Audiophiles #249


with Dr Matt


Matt Hill is a musician and music teacher living in Dunoon. He teaches at a variety of places in the area including from home (private guitar/keyboard students), at Whian Whian Primary School, at Lismore Conservatorium and at SCU in the contemporary music course. He plays in a number of bands in the area including Red Belly Black and Warm Keep Warm. His album “Warm Keep Warm” won ‘album of the year’ at this year’s Dolphin Awards.

VJ 249-matt-hill

Matt is our new resident music doctor (and he really is a doctor – he has a doctorate in music), reviewing recordings or live performances of artists in the region. His articles will include music making tips based on aspects of the music he is reviewing. Some of this will be fairly technical but knowing the numbers of musicians we have in our communities, I’m sure it will be appreciated. For the rest of us who aren’t so up on musical technique, well, we might just learn something new! Matt aims to review local artists and to foster the spread of creative ideas for music making.

Welcome to Matt and here is his first review for the VJ.

Greg Sheehan: The Life of My Times

(Distributed by Vitamin Records)

In what must surely be one of the richest regions in Australia for musical prowess Greg Sheehan manages to loom large. His technical facility is immense but technique alone doesn’t make interesting music. More important is his idiosyncratic approach to music making which is captured with great clarity on this new album. Greg utilises a veritable smorgasbord of sound making devices including children’s toys, tambourines, Vietnamese jaws harp, electric guitars, jerry cans, body percussion, vocals and the Swiss instrument the Hang (pronounced ‘hung’). The latter is utilised on the haunting and hypnotic opening track “Laura”. (The pitched notes of this piece are C, D, Eb, G and Ab – for the musicians out there, go try improvising something with those notes and I’m sure you won’t be disappointed).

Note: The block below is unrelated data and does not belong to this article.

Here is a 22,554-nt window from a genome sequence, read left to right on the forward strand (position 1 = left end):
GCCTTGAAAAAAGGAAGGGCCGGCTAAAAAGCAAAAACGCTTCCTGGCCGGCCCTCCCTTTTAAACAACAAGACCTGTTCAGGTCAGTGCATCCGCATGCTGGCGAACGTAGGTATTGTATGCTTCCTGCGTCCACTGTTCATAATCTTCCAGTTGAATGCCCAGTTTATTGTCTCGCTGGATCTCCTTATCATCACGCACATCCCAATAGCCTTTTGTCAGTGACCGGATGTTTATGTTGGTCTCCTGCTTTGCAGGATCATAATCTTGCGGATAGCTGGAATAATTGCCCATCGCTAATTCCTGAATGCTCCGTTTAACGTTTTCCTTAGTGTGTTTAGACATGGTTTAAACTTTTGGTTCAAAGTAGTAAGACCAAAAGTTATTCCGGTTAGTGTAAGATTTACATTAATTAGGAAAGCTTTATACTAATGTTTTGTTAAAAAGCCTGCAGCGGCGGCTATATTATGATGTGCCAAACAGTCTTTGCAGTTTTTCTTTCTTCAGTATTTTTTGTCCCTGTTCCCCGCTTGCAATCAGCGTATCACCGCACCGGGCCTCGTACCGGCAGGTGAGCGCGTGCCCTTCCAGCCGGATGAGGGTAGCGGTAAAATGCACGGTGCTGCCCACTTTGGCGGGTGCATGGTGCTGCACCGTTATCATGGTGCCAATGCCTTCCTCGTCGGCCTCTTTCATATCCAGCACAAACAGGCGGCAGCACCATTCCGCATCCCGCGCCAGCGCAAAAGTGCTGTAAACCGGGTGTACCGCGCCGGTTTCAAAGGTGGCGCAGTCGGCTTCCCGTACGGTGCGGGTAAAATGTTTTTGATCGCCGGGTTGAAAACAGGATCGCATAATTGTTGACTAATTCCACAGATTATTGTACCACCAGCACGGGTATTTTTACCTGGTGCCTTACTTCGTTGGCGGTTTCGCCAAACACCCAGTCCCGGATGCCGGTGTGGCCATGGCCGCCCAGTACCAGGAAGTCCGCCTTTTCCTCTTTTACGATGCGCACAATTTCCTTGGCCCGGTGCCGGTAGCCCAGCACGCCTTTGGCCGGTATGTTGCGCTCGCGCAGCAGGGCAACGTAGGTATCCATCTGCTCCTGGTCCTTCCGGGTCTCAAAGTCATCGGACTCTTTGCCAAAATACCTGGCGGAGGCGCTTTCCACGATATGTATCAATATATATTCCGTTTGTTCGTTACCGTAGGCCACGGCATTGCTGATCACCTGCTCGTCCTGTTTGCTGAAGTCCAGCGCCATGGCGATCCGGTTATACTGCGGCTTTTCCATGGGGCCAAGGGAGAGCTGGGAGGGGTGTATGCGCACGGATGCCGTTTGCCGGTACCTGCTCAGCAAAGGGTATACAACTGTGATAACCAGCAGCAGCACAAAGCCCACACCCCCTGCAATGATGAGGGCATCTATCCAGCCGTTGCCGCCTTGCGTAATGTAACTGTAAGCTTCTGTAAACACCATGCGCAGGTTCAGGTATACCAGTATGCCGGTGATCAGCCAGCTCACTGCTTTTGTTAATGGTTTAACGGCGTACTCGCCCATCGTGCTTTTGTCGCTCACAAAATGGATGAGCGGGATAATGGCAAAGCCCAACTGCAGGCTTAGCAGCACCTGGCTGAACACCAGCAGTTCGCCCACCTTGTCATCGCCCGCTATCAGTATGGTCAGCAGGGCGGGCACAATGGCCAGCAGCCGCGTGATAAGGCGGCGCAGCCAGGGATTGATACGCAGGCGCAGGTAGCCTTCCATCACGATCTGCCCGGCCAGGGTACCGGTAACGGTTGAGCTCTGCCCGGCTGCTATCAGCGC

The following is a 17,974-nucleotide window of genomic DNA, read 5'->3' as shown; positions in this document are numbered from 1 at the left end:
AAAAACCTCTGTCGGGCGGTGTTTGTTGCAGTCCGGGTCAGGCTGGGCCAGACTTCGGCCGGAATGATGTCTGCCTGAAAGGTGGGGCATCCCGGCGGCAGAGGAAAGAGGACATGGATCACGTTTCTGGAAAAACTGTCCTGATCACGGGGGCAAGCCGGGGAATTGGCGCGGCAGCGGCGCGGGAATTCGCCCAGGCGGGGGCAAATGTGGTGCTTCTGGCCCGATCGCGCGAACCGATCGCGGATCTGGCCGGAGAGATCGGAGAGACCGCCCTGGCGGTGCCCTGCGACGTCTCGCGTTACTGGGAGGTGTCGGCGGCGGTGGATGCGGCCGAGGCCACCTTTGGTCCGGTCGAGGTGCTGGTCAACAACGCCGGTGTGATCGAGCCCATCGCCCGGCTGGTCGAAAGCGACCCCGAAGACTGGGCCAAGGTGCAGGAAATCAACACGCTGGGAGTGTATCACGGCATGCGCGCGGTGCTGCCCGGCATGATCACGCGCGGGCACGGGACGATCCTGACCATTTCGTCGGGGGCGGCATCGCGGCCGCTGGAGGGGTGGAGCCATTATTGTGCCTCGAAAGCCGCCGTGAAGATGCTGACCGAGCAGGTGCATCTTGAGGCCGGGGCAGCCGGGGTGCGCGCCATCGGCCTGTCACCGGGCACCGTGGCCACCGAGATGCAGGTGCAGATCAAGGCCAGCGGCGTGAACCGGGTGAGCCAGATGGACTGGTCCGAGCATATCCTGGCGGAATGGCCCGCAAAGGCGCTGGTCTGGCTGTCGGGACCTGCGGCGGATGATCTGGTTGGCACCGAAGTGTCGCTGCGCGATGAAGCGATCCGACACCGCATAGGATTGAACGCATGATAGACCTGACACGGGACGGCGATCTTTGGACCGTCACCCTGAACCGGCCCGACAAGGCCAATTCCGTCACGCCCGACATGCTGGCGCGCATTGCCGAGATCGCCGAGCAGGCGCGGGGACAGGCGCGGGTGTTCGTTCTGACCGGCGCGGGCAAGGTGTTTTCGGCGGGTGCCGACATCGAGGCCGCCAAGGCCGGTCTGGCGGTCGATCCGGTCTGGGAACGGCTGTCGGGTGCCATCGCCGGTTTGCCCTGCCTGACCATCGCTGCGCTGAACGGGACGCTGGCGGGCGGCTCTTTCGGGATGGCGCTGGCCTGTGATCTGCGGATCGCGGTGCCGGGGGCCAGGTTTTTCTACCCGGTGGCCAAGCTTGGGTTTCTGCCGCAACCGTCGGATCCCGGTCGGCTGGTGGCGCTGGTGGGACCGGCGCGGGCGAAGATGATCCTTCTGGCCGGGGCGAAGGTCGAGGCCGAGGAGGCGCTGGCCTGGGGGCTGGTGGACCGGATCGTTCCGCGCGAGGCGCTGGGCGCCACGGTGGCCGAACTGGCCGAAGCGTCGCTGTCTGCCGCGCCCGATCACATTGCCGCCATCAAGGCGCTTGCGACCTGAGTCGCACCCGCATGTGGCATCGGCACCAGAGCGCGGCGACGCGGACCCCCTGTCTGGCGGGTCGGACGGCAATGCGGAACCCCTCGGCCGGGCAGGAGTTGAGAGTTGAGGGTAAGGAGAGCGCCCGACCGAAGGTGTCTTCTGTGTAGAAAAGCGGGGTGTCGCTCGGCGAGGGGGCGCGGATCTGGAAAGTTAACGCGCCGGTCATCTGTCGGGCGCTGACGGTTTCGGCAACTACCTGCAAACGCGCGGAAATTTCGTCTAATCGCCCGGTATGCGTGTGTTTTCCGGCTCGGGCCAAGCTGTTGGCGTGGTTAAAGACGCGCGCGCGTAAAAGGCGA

For many years Greg has explored an additive approach to rhythms whereby odd beat groupings are added together to form longer rhythmic cycles. For example in “Paw Paw” a 32 beat cycle is divided into beat grouping of 9, 9, 9 and 5. In the wonderful “Gring”, 32 beats are divided in groups of 11, 11 and 10 (helped along by a doofy kick drum at times). On the CD cover Greg provides rhythm notes for each track. It can be challenging to actually hear how some of these rhythms are realised, particularly with the multiple layers of sounds - I’m still struggling with the 7, 7, 1 combination that gives a 15/16 time signature in “Strange Fruits”. However, I find the playful and comfortable way Greg navigates these complex rhythms overcomes any sense that this is just an intellectual exercise.

This music has rich percussive textures that traverse worldly-folk-hip-hop-fusion genres. For those of you who have had the pleasure of hearing him play, imagine Greg Sheehan playing with a few other Greg Sheehans and you start to get the idea.


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